Without a shadow of a doubt, Pitsunda. The bay in north Abkhazia is home to a colony of a unique species of pine, which gives the place its internationally known name (from the accusative case-form /pityounta/ of the name given to the spot by the Ancient Greek colonists, namely /pityous/); the Abkhazians call it A.mza.ra = 'the.pine.plantation'. The water here is the cleanest along the coast, which makes swimming an utter joy. There is no man-made cathedral as magnificent as the pines as they tower, gently swaying, towards heaven, their foliage forming an incomparably tranquil canopy. There is no finer place to forget the trials and tribulations of modern life. No wonder that Krushchev chose to develop the area for tourism and in fact made his fateful decision to place nuclear missiles on Cuba while holidaying in his dacha here.

What are the three best attributes of the Abkhazian people?

Hospitality, generosity and tolerance.

How were you introduced to British author John le Carre?

While on a visit to Moscow, the author, whose real name is David Cornwell, met a famous Abkhazian weight-lifter and businessman, who, on learning that David wanted to write a book dealing with Caucasian themes, urged him to get in touch with me. In due course, a fax arrived from David asking if he could consult with me on a new novel. We invited him to visit our home in Yorkshire, so the whole family could meet him. He arrived and entertained us with his stories of encounters in Moscow (and more widely, e.g. with Yasser Arafat) and a wonderful gift for mimicry. He explained that he had originally intended to write the novel, which eventually came out as 'Our Game', against the backdrop of the Georgian-Abkhazian conflict. However, it struck him that, with so many ethnic players in the region, his readers might find it too difficult to cope with those distinctions. This persuaded him to use the Ossetian-Ingush conflict in the North Caucasus instead. He consulted myself and at least two other experts on the North Caucasus in London. I read (I think) three drafts of the book and was impressed by David's determination to get his facts right (though, unfortunately, after I sent my final comments on the third draft, someone must have offered David a false etymology of the term 'Chechen', which then found its way into the published version of the book -- the word does NOT mean 'mortal, human being' in the Chechen language).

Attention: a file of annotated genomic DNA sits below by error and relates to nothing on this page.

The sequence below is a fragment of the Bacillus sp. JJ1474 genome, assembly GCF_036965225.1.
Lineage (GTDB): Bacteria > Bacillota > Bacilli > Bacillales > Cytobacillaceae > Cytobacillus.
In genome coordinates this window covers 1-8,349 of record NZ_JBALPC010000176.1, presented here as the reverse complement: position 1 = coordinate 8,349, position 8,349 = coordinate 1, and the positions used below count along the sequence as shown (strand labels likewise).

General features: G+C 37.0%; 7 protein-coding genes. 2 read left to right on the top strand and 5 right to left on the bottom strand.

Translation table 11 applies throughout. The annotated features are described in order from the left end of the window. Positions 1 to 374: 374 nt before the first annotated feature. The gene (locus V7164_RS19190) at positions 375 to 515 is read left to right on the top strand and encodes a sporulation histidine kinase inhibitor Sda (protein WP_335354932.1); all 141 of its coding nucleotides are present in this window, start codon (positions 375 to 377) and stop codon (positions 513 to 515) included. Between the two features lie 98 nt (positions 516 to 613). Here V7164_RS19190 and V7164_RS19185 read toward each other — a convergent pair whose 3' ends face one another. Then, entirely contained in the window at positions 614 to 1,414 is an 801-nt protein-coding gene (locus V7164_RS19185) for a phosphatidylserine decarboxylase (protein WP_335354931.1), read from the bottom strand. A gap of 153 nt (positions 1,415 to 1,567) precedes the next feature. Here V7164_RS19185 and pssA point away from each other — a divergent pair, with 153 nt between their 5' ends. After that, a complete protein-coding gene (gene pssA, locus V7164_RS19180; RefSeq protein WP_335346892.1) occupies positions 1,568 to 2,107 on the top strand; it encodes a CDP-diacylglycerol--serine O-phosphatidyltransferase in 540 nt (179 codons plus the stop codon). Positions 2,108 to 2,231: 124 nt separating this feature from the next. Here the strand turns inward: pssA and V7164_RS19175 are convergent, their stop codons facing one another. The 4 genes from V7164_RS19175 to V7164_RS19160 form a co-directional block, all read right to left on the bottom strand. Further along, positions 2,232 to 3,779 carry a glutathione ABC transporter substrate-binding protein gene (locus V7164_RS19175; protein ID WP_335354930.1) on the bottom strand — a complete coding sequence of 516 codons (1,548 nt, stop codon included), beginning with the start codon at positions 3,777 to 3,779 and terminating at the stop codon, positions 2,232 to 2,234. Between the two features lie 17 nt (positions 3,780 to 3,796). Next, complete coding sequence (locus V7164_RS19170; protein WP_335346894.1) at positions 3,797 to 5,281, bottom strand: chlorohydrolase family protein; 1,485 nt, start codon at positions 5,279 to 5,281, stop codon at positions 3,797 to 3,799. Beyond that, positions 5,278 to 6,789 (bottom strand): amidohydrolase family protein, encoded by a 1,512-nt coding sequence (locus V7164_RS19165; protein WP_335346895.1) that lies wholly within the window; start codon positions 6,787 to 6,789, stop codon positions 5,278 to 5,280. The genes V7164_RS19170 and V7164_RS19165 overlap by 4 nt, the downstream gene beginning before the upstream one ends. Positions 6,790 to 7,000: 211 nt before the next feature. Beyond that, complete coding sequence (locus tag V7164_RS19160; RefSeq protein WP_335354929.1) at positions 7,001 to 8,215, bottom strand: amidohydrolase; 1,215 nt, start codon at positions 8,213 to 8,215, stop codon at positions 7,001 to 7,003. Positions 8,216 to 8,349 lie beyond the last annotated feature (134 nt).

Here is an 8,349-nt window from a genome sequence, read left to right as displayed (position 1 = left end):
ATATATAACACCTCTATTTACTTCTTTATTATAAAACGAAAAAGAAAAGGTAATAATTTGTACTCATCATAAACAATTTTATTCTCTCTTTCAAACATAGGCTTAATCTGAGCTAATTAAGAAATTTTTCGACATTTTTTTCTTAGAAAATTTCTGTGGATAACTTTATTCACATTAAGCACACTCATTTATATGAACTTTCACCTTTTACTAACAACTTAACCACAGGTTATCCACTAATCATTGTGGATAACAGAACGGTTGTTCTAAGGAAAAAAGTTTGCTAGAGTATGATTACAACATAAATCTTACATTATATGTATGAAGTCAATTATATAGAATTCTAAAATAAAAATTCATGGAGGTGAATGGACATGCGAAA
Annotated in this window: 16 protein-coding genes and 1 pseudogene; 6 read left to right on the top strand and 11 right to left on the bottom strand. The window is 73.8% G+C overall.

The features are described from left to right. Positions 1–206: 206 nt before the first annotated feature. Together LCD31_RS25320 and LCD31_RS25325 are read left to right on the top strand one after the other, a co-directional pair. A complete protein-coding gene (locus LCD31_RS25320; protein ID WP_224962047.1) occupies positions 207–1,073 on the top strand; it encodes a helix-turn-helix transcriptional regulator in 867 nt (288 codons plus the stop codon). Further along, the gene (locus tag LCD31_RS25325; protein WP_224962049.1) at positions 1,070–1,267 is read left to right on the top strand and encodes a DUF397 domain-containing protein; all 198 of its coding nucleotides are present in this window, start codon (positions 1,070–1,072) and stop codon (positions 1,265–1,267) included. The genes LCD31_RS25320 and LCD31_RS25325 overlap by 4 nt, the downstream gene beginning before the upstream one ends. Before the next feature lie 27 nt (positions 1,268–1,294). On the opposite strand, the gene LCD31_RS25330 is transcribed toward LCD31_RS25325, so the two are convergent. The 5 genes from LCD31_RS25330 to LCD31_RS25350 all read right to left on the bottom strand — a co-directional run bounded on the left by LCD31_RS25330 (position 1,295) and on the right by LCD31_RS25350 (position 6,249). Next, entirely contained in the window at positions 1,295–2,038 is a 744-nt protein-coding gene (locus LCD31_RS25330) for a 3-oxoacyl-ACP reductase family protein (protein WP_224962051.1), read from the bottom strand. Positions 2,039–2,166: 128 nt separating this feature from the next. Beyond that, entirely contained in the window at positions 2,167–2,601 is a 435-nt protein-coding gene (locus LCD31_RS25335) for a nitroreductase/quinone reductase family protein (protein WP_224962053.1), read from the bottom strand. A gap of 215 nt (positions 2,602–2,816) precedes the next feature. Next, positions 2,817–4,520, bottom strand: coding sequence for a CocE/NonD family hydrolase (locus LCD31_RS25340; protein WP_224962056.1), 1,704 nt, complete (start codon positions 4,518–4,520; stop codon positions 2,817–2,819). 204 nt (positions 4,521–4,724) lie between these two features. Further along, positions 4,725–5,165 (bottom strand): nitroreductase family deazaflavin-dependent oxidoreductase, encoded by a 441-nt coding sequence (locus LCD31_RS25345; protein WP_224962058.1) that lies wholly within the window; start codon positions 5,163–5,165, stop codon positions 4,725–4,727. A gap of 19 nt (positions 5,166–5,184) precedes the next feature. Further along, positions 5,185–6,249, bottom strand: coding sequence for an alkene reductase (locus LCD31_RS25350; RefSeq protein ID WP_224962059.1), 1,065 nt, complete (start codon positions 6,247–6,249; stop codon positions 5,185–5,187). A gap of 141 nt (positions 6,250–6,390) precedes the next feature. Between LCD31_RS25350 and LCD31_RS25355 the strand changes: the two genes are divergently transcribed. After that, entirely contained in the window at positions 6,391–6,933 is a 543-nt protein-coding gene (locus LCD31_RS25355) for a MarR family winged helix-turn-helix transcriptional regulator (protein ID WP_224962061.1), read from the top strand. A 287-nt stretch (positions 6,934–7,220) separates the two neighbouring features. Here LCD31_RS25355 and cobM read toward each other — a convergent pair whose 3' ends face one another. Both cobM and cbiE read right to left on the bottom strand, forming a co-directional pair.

I later had the pleasure of helping with his second Caucasus-related book 'Single and Single'.

Well-informed and with a razor-sharp intellect, David manifested no conceit and was always happy to take on board recommendations (and not just facts relating to the specialties of his various consultants).

Unfortunately, many writers today haven't followed John le Carre's lead to ensure accuracy in their reporting on Abkhazia.

What are the top five things most frequently misreported about Abkhazia?

1.         The Abkhaz language is NOT, as regularly reported even today, a Turkic language.

2.         The Abkhazians living in their Abkhazian homeland today (as opposed to the larger Abkhazian diaspora-communities across the Near East, predominantly in Turkey) are NOT Muslims but rather Orthodox Christians, though in most cases there is no strong adherence to any formal religion.

3.         The Georgian-Abkhazian war of 1992-93 was NOT instigated by or fought on behalf of, and won for, the Abkhazians by Russia. One only has to read the virulently anti-minority rhetoric across the whole Georgian media from late 1988 but more certainly from 1989 to understand why Tbilisi had problems with South Ossetians, Abkhazians and (albeit short of war) other minorities living within the frontiers of Soviet Georgia. While Russian citizens (e.g. North Caucasian and Cossack volunteers) did indeed fight on the Abkhazian side (just as Ukrainians gave support to Georgia), and while some Russian military might have sympathized with the Abkhazians and lent them some support, there was NO official Russian position that led Russia officially to fight and defeat Georgian forces.